Was another car involved in the crash?

Two weeks after the accident, French police announced that the Mercedes had collided with another car shortly before losing control and crashing.

White scratches found on the right side of the Mercedes, as well as broken tail lights discovered at the scene of the accident, allowed forensic teams to prove that the car was a white Fiat Uno, made between 1983 and 1989.

Conspiracy theorists argue that the Fiat deliberately collided with the Mercedes to cause the crash that killed Princess Diana. They believed it was driven by James Andanson, who was in the pay of MI6.

He died two years later in what they claim was suspicious circumstances. But police called it suicide, pointing out that Andanson had an alibi and his white Fiat Uno was too dilapidated to drive the 175 miles from Andanson's country house to Paris.

The white Fiat Uno driver has never been identified but experts at the inquest said it would be almost impossible to engineer a crash, and Diana might have lived if she was wearing a seatbelt.

Along with the mystery Fiat Uno doubters believe there was a "massive flash" of light in the tunnel moments before the Mercedes crashed.

A man purporting himself to be a witness to the accident, Francois Levistre, told newspapers that he thought the Mercedes lost control after being "blinded" by a light.

Later Richard Tomlinson, the former MI6 officer, claimed that a similar method was suggested as part of a plan to assassinate former Serbian leader Slobodan Milosevic in 1992.

But during the inquest Richard Tomlinson backtracked on his claim under cross examination. And there was little support for the bright light theory, with numerous witnesses denying they saw a massive flash.

Eventually, even Al Fayed's lawyers agreed that the Fiat Uno was not a contributory cause of the crash. The driver has never been identified.

Why did it take so long to get Diana to hospital?

It took nearly two hours to get Princess Diana from the scene of the accident to La Pitie-Salpetriere Hospital, only four miles away.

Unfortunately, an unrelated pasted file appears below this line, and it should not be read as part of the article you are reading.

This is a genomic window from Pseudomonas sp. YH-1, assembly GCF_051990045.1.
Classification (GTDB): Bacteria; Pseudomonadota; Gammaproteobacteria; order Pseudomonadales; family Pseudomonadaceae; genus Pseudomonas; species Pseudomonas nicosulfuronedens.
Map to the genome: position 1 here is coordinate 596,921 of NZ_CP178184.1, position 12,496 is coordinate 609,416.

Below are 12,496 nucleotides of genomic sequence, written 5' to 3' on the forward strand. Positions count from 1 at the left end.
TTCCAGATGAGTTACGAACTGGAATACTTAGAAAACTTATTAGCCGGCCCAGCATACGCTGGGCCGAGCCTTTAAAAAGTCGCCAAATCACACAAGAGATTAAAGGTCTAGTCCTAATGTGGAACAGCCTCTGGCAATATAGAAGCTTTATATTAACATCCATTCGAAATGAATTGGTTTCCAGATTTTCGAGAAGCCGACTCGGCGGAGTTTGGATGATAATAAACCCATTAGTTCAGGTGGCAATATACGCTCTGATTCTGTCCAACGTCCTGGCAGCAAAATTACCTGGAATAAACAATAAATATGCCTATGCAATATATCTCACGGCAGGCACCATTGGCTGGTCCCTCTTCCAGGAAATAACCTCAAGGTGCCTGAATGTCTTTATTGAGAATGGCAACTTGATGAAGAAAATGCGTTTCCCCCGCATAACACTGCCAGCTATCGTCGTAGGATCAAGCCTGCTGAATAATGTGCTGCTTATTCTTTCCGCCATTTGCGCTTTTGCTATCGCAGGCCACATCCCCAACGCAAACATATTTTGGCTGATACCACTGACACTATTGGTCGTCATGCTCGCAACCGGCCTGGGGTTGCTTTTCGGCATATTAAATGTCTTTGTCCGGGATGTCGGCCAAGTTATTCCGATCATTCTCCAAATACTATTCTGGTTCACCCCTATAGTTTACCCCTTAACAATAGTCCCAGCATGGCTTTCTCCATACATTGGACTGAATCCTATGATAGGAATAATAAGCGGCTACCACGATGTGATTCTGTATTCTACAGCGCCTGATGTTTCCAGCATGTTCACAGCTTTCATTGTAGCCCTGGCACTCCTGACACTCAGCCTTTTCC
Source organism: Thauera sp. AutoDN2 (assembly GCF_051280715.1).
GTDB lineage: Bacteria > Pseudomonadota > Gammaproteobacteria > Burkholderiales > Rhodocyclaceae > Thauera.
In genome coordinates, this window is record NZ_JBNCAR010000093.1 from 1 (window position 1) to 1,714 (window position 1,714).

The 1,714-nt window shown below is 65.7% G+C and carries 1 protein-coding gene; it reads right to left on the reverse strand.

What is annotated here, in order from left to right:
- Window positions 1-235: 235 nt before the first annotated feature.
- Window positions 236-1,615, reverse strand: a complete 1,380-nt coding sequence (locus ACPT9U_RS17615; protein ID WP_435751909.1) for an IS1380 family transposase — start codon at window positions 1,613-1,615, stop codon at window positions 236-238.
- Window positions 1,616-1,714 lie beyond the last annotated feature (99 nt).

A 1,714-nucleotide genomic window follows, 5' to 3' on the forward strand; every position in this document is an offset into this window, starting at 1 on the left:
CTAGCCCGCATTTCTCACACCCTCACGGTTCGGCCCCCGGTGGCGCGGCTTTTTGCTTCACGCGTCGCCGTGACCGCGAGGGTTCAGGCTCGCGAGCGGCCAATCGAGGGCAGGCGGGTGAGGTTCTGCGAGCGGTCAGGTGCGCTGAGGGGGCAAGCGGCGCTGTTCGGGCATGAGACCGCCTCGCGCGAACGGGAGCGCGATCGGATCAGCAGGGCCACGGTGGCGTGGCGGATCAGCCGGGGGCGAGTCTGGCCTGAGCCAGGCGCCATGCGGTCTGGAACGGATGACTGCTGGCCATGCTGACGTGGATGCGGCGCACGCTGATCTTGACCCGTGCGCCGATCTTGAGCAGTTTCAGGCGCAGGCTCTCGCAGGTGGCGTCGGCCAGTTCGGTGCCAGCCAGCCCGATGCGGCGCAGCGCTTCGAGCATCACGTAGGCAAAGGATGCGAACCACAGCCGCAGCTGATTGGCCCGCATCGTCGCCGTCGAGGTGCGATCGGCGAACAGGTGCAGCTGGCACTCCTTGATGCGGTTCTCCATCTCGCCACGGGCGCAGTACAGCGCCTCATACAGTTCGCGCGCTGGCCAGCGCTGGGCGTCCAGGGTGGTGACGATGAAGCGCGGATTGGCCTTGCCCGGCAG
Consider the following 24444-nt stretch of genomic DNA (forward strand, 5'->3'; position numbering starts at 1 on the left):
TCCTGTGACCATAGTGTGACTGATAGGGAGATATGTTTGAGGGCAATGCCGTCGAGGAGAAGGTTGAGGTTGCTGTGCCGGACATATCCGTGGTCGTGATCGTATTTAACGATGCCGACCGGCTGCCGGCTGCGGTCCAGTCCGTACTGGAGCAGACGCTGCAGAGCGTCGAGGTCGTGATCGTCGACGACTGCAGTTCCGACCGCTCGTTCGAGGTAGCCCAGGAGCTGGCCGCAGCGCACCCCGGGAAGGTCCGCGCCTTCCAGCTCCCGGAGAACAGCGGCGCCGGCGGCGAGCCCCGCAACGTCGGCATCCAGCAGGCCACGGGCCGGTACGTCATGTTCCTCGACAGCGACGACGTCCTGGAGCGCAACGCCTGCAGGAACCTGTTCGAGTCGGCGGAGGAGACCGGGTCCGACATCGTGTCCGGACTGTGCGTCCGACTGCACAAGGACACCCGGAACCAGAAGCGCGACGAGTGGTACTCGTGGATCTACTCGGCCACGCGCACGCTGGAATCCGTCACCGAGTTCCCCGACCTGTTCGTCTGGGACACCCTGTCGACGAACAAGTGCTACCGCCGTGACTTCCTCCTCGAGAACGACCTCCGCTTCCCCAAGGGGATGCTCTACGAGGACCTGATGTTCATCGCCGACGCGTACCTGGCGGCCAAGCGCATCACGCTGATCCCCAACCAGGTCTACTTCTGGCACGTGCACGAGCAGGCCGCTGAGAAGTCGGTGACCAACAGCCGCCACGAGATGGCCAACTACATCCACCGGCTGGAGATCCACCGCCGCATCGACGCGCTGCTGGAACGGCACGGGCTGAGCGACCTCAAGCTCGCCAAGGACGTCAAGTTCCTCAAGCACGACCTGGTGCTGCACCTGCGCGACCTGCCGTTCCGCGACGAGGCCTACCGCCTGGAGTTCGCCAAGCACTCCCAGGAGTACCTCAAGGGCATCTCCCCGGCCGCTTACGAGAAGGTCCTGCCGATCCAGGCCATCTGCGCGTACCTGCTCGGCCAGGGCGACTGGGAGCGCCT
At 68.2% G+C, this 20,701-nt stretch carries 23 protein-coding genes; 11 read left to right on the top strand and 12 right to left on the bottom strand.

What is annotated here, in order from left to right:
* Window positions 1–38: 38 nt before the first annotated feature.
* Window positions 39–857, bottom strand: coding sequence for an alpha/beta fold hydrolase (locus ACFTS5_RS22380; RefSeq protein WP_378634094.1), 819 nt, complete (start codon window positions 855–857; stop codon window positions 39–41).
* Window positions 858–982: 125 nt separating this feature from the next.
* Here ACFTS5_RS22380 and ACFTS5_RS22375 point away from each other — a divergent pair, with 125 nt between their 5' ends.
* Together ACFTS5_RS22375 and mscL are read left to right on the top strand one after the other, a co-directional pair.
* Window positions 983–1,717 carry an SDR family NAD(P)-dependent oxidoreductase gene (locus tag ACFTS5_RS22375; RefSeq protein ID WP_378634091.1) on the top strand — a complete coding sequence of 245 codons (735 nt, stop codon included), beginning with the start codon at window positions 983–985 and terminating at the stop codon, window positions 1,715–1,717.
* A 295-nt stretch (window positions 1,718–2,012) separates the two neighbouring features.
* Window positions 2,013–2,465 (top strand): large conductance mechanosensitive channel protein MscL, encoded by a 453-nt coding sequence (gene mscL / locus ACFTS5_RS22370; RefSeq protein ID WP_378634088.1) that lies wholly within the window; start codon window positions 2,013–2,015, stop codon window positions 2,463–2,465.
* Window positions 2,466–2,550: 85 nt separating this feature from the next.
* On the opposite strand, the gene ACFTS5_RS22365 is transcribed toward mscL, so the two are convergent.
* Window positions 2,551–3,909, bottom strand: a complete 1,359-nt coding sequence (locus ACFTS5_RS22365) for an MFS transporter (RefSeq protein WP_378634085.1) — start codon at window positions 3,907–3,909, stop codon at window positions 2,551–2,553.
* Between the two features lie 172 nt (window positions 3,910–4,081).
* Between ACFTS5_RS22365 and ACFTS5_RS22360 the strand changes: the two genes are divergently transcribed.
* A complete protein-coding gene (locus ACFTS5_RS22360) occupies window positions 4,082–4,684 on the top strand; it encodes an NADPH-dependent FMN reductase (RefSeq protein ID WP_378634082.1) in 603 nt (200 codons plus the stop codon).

In France, it is standard procedure to send an ambulance with a fully-equipped team of doctors and nurses to assess the victim's injuries and administer care immediately.

Diana's condition was unstable. She suffered two heart attacks, one while being removed from the wreckage of the car, and another while on the way to hospital.

The French authorities told The Conspiracy Files that her ambulance drove deliberately slowly to not further upset her injuries.

Conspiracy theorists argue that Princess Diana would have been saved if the ambulance had rushed her off to hospital.

They also point to the fact that Diana's ambulance passed five other hospitals along the way, including one reserved for VIPs.

But during the inquest the jury heard that the La Pitie-Salpetriere Hospital was chosen because of its expertise in chest trauma, which meant it had the best facilities to treat Diana.

Some expert witnesses, however, did suggest that Diana might have been saved if she had got to hospital quicker.

Was Diana engaged to Dodi?

Sceptics claim that Princess Diana was pregnant with Dodi's baby and that she was murdered to avoid causing trouble to the establishment.

Conspiracists point to the fact that the princess was embalmed in Paris, hours after the crash, before a full autopsy had taken place on her body.

Embalming is not only illegal in France, say the theorists, but the formaldehyde used in the process would have corrupted the results of a pregnancy test and given a false result.

Conspiracy theorists claim that the princess was also engaged to Dodi, and that the couple were about to announce their engagement.

Six hours before the crash, Dodi picked up a ring he had ordered from the "Dis-Moi Oui" (Tell Me Yes) range of Repossi's jewellers.